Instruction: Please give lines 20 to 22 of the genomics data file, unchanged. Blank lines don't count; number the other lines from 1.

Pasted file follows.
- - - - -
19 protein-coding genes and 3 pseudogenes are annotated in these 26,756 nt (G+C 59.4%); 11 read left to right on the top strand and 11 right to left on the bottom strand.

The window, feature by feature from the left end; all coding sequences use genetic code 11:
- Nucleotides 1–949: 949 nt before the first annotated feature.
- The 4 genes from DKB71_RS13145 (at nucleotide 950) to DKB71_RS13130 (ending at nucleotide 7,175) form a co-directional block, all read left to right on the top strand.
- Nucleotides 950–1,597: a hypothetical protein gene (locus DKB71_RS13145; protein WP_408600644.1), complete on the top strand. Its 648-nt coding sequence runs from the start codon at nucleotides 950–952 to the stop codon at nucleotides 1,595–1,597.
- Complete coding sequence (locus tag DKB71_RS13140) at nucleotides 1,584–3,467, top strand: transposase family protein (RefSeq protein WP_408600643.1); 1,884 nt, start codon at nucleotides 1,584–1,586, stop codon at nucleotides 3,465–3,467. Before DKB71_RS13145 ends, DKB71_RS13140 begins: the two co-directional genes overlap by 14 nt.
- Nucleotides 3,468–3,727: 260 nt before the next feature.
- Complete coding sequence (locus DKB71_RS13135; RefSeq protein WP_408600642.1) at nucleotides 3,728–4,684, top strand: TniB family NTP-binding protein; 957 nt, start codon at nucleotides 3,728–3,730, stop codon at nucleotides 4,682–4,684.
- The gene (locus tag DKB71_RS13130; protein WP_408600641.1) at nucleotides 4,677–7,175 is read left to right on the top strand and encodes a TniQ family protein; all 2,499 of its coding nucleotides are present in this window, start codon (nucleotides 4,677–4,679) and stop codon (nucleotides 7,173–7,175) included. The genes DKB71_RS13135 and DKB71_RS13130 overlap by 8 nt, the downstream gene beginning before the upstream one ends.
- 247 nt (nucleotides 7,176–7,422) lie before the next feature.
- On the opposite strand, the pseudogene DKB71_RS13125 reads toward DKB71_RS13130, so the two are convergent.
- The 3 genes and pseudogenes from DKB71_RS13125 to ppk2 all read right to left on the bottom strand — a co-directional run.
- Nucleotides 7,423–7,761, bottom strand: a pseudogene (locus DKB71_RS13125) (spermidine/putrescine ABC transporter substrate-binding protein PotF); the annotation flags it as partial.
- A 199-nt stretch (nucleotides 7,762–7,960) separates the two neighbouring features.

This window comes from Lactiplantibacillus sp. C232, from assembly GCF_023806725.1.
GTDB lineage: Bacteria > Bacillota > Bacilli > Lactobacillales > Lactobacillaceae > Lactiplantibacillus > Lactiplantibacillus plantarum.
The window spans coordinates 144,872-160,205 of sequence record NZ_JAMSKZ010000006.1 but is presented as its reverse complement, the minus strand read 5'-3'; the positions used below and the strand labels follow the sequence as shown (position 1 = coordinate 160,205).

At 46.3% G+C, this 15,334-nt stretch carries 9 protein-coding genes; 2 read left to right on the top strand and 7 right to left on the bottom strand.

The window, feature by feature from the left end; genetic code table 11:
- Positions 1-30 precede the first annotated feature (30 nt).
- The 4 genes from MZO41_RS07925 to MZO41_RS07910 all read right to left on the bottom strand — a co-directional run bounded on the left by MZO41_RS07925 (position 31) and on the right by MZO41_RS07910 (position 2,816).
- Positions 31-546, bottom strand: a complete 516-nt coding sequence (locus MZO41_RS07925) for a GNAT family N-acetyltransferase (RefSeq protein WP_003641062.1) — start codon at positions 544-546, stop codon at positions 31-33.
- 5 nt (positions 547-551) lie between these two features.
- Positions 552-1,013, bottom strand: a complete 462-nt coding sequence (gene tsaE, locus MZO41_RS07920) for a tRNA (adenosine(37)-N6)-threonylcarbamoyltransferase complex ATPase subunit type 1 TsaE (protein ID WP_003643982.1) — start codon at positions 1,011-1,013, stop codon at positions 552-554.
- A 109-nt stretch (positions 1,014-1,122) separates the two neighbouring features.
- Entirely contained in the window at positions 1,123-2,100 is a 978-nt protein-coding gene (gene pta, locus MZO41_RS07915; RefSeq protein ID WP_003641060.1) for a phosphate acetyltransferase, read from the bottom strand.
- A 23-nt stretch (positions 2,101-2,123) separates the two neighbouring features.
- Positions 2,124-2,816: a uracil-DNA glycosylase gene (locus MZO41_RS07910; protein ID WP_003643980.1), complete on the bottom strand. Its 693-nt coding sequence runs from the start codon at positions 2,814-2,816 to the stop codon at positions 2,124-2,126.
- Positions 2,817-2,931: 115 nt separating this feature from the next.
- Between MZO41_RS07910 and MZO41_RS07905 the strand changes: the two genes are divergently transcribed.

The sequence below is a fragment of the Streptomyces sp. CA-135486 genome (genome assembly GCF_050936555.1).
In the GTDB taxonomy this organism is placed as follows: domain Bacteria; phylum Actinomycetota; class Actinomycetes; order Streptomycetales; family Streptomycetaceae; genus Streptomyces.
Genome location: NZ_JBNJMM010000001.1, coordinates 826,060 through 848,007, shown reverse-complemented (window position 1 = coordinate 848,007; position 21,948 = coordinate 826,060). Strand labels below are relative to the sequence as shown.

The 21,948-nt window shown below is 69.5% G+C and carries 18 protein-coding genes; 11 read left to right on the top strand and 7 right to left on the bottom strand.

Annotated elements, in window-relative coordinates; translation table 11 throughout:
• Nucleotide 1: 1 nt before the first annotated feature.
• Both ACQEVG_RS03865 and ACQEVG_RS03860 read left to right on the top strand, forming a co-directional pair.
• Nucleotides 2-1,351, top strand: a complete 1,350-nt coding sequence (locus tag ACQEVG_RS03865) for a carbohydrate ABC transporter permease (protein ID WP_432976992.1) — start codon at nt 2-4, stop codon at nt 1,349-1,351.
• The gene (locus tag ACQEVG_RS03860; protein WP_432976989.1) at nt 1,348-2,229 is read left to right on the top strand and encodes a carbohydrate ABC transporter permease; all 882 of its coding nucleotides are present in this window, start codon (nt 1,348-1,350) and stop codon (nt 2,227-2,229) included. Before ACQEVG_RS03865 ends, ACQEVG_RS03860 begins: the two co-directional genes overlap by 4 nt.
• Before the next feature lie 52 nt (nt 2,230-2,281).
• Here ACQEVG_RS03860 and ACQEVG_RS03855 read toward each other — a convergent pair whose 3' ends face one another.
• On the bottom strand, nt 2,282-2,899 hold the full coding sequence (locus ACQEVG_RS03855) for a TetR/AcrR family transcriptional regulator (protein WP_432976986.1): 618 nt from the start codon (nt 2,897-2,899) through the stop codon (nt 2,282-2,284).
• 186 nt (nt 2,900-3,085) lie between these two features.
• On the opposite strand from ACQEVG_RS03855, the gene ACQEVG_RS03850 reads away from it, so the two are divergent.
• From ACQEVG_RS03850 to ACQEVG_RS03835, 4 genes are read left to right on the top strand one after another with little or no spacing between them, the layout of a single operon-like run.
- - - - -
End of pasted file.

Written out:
- Positions 1-30 precede the first annotated feature (30 nt).
- The 4 genes from MZO41_RS07925 to MZO41_RS07910 all read right to left on the bottom strand — a co-directional run bounded on the left by MZO41_RS07925 (position 31) and on the right by MZO41_RS07910 (position 2,816).
- Positions 31-546, bottom strand: a complete 516-nt coding sequence (locus MZO41_RS07925) for a GNAT family N-acetyltransferase (RefSeq protein WP_003641062.1) — start codon at positions 544-546, stop codon at positions 31-33.